Mimesis

Mimesis

by Gunter Gebauer, Christopher Wulf
     
 

ISBN-10: 0520084594

ISBN-13: 9780520084599

Pub. Date: 01/30/1996

Publisher: University of California Press


Mimesis, the notion that art imitates reality, has long been recognized as one of the central ideas of Western aesthetics and has been most frequently associated with Aristotle. Less well documented is the great importance of mimetic theories of literature, theater, and the visual arts during the Renaissance and the Enlightenment. In this book, the most…  See more details below

Overview


Mimesis, the notion that art imitates reality, has long been recognized as one of the central ideas of Western aesthetics and has been most frequently associated with Aristotle. Less well documented is the great importance of mimetic theories of literature, theater, and the visual arts during the Renaissance and the Enlightenment. In this book, the most comprehensive overview of the theory of mimesis since Auerbach's monumental study, Gunter Gebauer and Christoph Wulf provide a thorough introduction to the complex and shifting meanings of the term. Beginning with the Platonic doctrine of imitation, they chart the concept's appropriation and significance in the aesthetic theories of Aristotle, Molière, Shakespeare, Racine, Diderot, Lessing, and Rousseau. They examine the status of mimesis in the nineteenth-century novel and its reworking by such modern thinkers as Benjamin, Adorno, and Derrida. Widening the traditional understanding of mimesis to encompass the body and cultural practices of everyday life, their work suggests the continuing value of mimetic theory and will prove essential reading for scholars and students of literature, theater, and the visual arts.

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Product Details

ISBN-13:
9780520084599
Publisher:
University of California Press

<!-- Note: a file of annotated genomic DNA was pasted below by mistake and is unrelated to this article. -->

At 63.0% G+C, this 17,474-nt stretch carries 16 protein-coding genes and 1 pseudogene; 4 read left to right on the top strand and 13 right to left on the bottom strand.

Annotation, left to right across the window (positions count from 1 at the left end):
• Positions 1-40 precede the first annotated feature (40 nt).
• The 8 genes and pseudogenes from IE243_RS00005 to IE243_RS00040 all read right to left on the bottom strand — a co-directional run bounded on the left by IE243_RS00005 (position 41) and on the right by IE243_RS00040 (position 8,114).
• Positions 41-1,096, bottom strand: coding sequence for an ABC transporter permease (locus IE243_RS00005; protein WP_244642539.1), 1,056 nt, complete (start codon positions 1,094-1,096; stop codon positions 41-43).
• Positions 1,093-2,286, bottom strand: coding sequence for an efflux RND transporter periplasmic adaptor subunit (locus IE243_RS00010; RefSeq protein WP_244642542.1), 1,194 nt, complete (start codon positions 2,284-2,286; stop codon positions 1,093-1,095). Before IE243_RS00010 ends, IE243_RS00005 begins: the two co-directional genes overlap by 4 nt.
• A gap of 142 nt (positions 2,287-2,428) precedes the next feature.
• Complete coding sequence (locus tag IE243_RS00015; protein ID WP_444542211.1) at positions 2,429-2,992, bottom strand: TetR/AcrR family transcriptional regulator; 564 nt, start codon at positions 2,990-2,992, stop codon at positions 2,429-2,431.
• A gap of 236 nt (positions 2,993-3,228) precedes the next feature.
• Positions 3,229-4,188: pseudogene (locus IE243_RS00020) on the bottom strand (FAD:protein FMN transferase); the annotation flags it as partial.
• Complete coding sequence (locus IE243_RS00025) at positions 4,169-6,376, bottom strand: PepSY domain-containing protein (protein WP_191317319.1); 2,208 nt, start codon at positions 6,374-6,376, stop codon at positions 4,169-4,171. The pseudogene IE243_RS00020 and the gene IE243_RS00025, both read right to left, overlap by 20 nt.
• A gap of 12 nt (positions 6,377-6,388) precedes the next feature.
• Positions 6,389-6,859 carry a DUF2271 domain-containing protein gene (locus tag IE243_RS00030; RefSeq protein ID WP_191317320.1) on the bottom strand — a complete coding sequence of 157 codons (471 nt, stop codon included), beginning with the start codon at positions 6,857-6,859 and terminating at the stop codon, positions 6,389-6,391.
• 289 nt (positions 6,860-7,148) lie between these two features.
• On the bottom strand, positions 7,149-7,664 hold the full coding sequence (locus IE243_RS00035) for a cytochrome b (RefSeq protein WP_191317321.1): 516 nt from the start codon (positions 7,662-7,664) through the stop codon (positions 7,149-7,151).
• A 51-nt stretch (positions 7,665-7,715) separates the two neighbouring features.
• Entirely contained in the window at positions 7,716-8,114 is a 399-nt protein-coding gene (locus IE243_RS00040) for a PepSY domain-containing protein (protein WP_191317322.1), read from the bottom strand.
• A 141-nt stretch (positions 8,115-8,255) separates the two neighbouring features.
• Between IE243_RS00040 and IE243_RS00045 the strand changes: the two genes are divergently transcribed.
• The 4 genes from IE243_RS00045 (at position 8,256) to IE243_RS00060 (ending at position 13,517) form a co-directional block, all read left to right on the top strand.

Publication date:
01/30/1996
Edition description:
New Edition
Pages:
412
Product dimensions:
6.00(w) x 9.00(h) x 0.92(d)

Table of Contents

Acknowledgments
Introduction1
1Point of Departure9
Pt. IMimesis as Imitation, the Production of Appearances, and Fiction25
2On the Origins of the Concept27
3Imitation, Illusion, Image (Plato)31
4The Break in the History of Mimesis: The Use of Writing45
5Poetic Mimesis (Aristotle)53
Pt. IIMimesis as Imitatio, the Expression of Power, and Literate Subjectivity61
6Mimesis as Imitatio64
7Poetics and Power in the Renaissance76
8Intertextuality, Fragmentation, Desire: Erasmus, Montaigne, Shakespeare89
Pt. IIIMimesis as Enactment of the State105
9The Conflict Over History: The Querelle des Anciens et des Modernes107
10Mimesis as the Self-Representation of Political Power120
11Against Mimesis as Self-Representation134
Pt. IVFrom Imitation to the Constitution of the Creative Subject151
12Problems in the Imitation of Nature in the Eighteenth Century155
13Mimesis in the Theater of the Enlightenment164
14Diderot's Paradox of Acting174
15The Transformation of Mimesis in Lessing186
16Self-Mimesis (Rousseau)206
Pt. VMimesis as the Principle of Worldmaking in the Novel and Society217
17The Mimetic Constitution of Social Reality221
18"Mimetic Desire" in the Work of Girard233
19Violence in Antiromantic Literature240
20The Mimesis of Violence (Girard)255
Pt. VIMimesis as Entree to the World, Language, and Writing267
21Nonsensuous Similarity: On the Linguistic Anthropology of Benjamin269
22Vital Experience (Adorno)281
23The Between-Character of Mimesis (Derrida)294
Results310
Notes321
Bibliography369
Index391

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